(03) 8822 2888
You can bookmark favourites using the star icons throughout the website.
Your favourites will be accessible from any part of the Anderson More website!
In 1837 George Langhorne named the area Pur-ra-ran, a compound of two aboriginal words, meaning “land partially surrounded by water”. When he informed the Surveyor-General Robert Hoddle of the name, it was written as “Prahran”.
Prahran Post Office opened on 1 April 1853.
Describing Prahran, as it was in the mid 1850s, F.R. Chapman remembered:
“In the very early times Chapel-street had many vacant spaces. On the west side, about the middle, a man could be seen ploughing his farm… and on the same side was a small brick church, or more probably a school-room used as a church, which was known as Mr Gregory’s.”
Chapel Street scene in 1906. The large building second from the right between Read’s Store and the Love & Lewis building was formerly an extension of Reads’ store but made way for a carpark in the 1960s
Between the 1890s and 1930s Prahran built up a huge shopping centre, which by the 1920s had rivalled the Melbourne Central Business District. Large emporiums (department stores) sprang up along Chapel Street. Prahran also became a major entertainment area. The Lyric theatre (also known as the fleahouse), built on the corner of Victoria Street in 1911, burnt down in the 1940s. The Royal was the second old theatre built. The Empress (also known as the flea palace), another popular theatre on Chapel Street, was destroyed by fire in 1971. The site was operated by the cut-price clothes and homewares chain Waltons for the next decade and was later developed into the Chapel Street Bazaar.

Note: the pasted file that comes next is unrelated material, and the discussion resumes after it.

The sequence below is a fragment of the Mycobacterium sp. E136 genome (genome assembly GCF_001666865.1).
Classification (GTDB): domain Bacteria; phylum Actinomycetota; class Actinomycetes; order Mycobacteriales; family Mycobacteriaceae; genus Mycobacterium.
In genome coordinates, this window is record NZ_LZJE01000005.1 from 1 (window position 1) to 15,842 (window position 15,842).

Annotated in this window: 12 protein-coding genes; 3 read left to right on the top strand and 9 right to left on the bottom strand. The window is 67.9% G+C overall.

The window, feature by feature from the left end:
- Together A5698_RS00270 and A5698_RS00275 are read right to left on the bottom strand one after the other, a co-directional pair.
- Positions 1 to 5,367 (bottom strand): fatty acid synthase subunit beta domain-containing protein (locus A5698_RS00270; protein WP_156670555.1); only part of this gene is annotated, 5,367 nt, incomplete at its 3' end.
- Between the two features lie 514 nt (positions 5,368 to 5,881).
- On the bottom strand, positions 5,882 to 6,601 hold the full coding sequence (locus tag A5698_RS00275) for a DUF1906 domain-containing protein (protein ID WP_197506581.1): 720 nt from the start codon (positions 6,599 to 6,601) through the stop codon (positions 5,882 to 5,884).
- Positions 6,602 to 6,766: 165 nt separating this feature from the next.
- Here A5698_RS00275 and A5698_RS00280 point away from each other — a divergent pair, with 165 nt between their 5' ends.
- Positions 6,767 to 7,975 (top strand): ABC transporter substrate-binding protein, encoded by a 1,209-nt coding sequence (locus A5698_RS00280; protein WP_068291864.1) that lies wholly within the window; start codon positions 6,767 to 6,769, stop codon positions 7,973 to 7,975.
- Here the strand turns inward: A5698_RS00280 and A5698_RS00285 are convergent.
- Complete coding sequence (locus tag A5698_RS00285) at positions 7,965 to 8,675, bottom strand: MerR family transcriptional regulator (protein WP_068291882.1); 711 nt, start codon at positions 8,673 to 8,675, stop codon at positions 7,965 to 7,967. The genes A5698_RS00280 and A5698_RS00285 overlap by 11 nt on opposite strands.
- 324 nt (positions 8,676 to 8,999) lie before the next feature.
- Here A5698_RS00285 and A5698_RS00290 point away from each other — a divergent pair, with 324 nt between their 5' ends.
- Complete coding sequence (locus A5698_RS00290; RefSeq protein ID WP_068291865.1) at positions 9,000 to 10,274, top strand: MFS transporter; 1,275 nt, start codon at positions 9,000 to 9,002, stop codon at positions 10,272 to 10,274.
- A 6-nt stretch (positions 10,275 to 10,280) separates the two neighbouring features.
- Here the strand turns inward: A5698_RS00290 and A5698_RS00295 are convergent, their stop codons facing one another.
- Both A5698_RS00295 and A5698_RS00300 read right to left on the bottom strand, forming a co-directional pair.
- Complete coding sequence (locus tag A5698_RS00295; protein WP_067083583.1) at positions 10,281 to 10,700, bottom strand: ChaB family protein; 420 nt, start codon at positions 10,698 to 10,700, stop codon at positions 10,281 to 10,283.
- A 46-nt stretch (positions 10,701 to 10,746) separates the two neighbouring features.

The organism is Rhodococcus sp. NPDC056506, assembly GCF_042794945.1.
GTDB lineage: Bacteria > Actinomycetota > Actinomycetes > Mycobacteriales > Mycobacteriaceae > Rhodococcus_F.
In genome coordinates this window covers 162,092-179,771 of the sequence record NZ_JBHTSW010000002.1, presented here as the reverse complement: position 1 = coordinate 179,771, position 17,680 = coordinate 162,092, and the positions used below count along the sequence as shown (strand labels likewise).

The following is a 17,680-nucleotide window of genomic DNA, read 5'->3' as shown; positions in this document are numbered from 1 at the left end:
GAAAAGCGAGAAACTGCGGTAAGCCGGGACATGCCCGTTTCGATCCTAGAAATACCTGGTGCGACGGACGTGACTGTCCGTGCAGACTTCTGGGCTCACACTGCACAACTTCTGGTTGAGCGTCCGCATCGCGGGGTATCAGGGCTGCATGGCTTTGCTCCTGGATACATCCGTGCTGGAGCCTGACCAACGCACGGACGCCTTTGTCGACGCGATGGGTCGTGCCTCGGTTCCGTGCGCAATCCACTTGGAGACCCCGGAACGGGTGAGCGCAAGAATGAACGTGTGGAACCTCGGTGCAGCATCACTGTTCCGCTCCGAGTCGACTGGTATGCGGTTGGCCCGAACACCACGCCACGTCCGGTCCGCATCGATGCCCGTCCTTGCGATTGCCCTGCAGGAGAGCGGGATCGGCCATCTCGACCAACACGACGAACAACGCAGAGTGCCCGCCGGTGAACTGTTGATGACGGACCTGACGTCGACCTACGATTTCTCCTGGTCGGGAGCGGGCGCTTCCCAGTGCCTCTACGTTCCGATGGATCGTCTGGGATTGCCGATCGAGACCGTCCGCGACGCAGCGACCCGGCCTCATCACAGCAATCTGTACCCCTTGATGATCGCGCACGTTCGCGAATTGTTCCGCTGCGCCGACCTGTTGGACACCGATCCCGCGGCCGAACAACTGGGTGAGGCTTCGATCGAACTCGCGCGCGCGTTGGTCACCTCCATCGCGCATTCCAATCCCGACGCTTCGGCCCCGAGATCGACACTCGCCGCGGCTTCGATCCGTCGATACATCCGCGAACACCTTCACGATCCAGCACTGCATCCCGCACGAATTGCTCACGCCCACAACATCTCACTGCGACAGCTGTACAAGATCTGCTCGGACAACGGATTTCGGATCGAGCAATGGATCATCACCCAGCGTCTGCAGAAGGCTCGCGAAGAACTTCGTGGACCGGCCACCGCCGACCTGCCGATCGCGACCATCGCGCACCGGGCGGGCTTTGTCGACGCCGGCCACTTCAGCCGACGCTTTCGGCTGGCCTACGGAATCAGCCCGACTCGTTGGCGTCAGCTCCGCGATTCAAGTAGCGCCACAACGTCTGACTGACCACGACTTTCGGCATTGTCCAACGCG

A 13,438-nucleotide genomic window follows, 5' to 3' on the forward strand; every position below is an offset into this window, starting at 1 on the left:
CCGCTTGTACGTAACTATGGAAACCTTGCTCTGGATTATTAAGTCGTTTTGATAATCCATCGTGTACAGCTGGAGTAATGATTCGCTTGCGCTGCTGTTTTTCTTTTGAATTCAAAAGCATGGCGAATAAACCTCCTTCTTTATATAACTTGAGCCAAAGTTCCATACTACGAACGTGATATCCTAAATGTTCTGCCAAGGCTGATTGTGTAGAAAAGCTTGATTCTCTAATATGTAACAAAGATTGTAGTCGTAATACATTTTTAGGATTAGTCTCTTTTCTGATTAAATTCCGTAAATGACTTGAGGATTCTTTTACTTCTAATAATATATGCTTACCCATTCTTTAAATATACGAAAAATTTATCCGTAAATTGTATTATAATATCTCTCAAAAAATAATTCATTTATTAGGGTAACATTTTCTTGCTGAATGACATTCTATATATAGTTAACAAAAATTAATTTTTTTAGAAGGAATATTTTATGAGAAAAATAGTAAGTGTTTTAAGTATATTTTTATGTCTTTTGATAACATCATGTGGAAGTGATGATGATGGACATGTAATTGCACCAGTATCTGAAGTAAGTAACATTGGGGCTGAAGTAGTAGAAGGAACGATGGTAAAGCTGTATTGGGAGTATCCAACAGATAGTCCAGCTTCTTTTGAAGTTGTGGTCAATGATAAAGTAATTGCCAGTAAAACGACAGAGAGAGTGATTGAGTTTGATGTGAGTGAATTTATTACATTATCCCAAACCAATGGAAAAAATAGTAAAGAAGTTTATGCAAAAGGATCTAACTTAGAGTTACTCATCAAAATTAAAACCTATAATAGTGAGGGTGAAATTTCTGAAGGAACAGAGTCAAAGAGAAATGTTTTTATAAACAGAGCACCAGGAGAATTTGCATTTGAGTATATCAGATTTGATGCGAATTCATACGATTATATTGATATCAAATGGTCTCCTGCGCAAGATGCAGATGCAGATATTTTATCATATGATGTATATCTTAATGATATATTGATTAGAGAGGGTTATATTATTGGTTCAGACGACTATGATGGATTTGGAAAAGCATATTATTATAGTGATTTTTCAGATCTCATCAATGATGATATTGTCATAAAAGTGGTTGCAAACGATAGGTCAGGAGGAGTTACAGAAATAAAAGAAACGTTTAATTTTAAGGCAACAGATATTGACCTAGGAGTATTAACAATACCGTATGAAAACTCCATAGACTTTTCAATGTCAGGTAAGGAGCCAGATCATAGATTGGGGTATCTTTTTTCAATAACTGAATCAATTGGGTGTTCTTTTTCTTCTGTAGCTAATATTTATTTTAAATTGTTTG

In the 1960s, in an effort to boost the slowly growing local population and inject new life into the suburb, the Victorian Government opened the Prahran Housing Commission estate, just off Chapel Street, together with a larger estate, located just north in South Yarra. Further complementing the high rise developments was a low density development between Bangs and Bendigo Streets.
In the 1970s, the suburb began to gentrify, with much of the remaining old housing stock being renovated and restored. The area had a substantial Greek population and many took advantage of the rise in property values during the 1980s, paving the way for further development and a subsequent shift in demographics.
During the 1990s, the population increased markedly, with demand for inner-city living fuelling a medium-density housing boom, which continues in the area, as part of the Melbourne 2030 planning policy. It was during the 1990s that solidification of the area’s homosexual community occurred. Many gay and gay-friendly businesses, including bars, clubs and bookstores can be found along Commercial Road, between Pran Central and the railway overpass.